Jordan saw a slice of blue in the blinds to the window over his bed. It was a sure sign that he was late for work. He slid some music in. The little machine on the floor began to put out a song he normally used to motivate himself for the onslaught of life at Java World, but failed to budge him. He could no longer tell if he was scared. The time of fluctuations was over. He permanently did not feel good and this made him reticent to move around. Jordan didn’t want to work at Java World. His recurring visions of the Armenian girl made him loathe to announce that he labored in the coffee service industry, for he suspected she would probably drop him like nobody’s business. The philosophy of romance holds that chemistry can indeed prevail; that when there is love, it doesn’t matter what you do for a living. But Jordan wasn’t buying. He was selling. Out. “Every man has his price, but the moral man keeps his affordable,” Randall had told him once. Jordan’s price was a calm, nice, anonymous life with a woman who had question marks over her eyes. That was good enough.So he turned over and went to sleep for another five minutes, which of course did not suffice, so he took a few more. The phone rang. He answered to the soothing sounds of his boss yelling a small employer’s mantra of threats, woes, and pleas. He knew the drill. He apologized, hung up, and pulled himself out of Terra Jordania and back into the world.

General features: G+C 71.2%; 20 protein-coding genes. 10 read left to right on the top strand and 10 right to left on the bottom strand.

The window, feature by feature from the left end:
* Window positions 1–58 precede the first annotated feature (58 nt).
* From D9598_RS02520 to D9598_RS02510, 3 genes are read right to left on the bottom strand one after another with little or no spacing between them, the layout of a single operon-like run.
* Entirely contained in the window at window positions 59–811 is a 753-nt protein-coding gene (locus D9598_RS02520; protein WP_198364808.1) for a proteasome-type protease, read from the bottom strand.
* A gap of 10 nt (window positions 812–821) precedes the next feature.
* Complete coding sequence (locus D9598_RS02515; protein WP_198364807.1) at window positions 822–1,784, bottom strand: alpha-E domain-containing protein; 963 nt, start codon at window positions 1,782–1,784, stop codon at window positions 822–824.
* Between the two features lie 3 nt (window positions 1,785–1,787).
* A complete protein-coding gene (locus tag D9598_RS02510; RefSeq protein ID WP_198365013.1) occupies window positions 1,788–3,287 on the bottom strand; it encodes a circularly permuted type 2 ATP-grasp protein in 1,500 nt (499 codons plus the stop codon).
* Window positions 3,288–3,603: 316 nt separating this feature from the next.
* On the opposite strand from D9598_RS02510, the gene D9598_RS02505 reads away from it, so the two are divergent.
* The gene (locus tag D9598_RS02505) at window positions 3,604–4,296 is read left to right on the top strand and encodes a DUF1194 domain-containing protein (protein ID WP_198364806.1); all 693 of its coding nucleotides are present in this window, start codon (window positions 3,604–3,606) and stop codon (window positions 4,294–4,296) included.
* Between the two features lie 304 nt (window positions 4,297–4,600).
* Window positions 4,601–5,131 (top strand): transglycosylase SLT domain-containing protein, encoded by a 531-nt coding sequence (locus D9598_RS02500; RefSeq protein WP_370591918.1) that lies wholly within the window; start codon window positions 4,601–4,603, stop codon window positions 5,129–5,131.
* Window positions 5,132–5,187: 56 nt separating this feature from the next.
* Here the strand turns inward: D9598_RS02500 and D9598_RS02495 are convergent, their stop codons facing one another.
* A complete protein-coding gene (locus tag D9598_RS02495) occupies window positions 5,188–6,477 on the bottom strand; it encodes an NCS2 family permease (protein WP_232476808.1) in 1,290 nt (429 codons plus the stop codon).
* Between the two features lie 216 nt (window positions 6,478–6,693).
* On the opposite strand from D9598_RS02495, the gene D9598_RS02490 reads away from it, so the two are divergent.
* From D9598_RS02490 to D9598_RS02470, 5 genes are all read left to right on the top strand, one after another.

He chose not to look at the ocean. In it he would see Eilin and he didn’t want her around yet. The golden light of the little coffee bar burned warm. A sporty car was parked out front idling. As Jordan approached the door, the pretty blonde from the fitness club came out, both hands occupied with white clumps of packaging.
“Hey,” she said, “I missed you this morning!”
He found her lightheartedness enviable enough to kill him. “Sorry,” was all J. could muster. She smiled a little and waved goodbye. He reached for the door. “Hey,” her voice carried from a little farther away now. He turned. She got back out of her car and took a few steps closer. “Can I ask you a question?”
“Question?” Jordan widged. “Question? I’m great at answering questions. Go ahead.”
She sensed his edge, but with an angel’s mission pushed gently on. “What the hell are you doing working in this place?”
He sat there for a long time.
“I thought you were good at answering questions,” she prodded.
“Well what do you say?”